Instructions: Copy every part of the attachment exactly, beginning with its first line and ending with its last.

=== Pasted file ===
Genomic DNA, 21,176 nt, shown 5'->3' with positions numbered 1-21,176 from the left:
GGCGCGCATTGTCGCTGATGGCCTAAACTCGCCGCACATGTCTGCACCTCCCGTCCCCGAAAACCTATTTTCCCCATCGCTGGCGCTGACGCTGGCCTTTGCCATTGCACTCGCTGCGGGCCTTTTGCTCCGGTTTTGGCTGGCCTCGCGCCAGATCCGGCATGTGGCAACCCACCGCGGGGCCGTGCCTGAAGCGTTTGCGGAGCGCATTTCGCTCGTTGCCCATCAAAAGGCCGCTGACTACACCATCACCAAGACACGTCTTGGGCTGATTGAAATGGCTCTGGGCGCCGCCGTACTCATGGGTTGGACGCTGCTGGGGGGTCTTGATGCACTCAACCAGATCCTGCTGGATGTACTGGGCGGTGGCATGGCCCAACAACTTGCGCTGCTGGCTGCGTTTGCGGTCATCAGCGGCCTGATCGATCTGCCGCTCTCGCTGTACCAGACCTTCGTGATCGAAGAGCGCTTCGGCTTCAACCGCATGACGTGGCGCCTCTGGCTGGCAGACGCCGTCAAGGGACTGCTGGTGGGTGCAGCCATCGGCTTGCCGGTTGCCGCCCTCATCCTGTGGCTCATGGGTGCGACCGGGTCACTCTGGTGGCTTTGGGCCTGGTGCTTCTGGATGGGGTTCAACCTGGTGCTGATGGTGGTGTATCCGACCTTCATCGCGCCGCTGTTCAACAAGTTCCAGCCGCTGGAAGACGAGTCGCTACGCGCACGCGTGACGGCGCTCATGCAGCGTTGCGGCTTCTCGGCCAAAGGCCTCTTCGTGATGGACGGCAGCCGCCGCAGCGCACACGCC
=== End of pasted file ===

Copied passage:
Genomic DNA, 21,176 nt, shown 5'->3' with positions numbered 1-21,176 from the left:
GGCGCGCATTGTCGCTGATGGCCTAAACTCGCCGCACATGTCTGCACCTCCCGTCCCCGAAAACCTATTTTCCCCATCGCTGGCGCTGACGCTGGCCTTTGCCATTGCACTCGCTGCGGGCCTTTTGCTCCGGTTTTGGCTGGCCTCGCGCCAGATCCGGCATGTGGCAACCCACCGCGGGGCCGTGCCTGAAGCGTTTGCGGAGCGCATTTCGCTCGTTGCCCATCAAAAGGCCGCTGACTACACCATCACCAAGACACGTCTTGGGCTGATTGAAATGGCTCTGGGCGCCGCCGTACTCATGGGTTGGACGCTGCTGGGGGGTCTTGATGCACTCAACCAGATCCTGCTGGATGTACTGGGCGGTGGCATGGCCCAACAACTTGCGCTGCTGGCTGCGTTTGCGGTCATCAGCGGCCTGATCGATCTGCCGCTCTCGCTGTACCAGACCTTCGTGATCGAAGAGCGCTTCGGCTTCAACCGCATGACGTGGCGCCTCTGGCTGGCAGACGCCGTCAAGGGACTGCTGGTGGGTGCAGCCATCGGCTTGCCGGTTGCCGCCCTCATCCTGTGGCTCATGGGTGCGACCGGGTCACTCTGGTGGCTTTGGGCCTGGTGCTTCTGGATGGGGTTCAACCTGGTGCTGATGGTGGTGTATCCGACCTTCATCGCGCCGCTGTTCAACAAGTTCCAGCCGCTGGAAGACGAGTCGCTACGCGCACGCGTGACGGCGCTCATGCAGCGTTGCGGCTTCTCGGCCAAAGGCCTCTTCGTGATGGACGGCAGCCGCCGCAGCGCACACGCC